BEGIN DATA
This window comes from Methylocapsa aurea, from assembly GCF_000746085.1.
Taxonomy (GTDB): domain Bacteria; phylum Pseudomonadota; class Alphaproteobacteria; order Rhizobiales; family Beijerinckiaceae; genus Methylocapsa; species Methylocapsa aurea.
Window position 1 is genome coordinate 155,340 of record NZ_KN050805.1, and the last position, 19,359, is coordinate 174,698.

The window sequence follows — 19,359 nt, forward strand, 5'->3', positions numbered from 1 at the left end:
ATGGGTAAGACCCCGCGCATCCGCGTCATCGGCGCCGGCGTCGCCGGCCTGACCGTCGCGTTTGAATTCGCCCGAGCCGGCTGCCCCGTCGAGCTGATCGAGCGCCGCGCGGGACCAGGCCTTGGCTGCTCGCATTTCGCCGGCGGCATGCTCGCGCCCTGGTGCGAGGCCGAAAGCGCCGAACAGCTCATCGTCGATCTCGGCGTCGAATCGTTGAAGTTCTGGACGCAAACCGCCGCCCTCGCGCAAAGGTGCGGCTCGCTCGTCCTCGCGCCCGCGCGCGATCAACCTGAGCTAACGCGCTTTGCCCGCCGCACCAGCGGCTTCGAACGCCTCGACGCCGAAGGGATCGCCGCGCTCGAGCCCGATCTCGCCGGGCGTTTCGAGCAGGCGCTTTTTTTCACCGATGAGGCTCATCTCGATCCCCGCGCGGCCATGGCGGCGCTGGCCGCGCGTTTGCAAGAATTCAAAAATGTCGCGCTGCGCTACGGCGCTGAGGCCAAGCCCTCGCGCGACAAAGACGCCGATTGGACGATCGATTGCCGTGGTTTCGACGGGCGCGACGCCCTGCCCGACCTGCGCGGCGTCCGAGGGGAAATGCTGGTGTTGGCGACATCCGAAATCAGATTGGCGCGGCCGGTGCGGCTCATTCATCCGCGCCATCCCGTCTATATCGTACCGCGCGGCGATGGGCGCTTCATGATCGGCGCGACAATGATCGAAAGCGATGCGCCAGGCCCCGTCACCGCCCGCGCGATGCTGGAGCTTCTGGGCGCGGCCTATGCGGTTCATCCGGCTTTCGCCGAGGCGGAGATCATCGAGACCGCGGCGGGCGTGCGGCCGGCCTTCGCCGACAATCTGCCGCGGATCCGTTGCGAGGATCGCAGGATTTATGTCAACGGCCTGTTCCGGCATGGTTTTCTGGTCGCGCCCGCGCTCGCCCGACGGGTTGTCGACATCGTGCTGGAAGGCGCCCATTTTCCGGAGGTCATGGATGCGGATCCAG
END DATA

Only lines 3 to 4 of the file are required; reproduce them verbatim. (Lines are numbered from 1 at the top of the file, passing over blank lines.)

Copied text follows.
Window position 1 is genome coordinate 155,340 of record NZ_KN050805.1, and the last position, 19,359, is coordinate 174,698.

The window sequence follows — 19,359 nt, forward strand, 5'->3', positions numbered from 1 at the left end: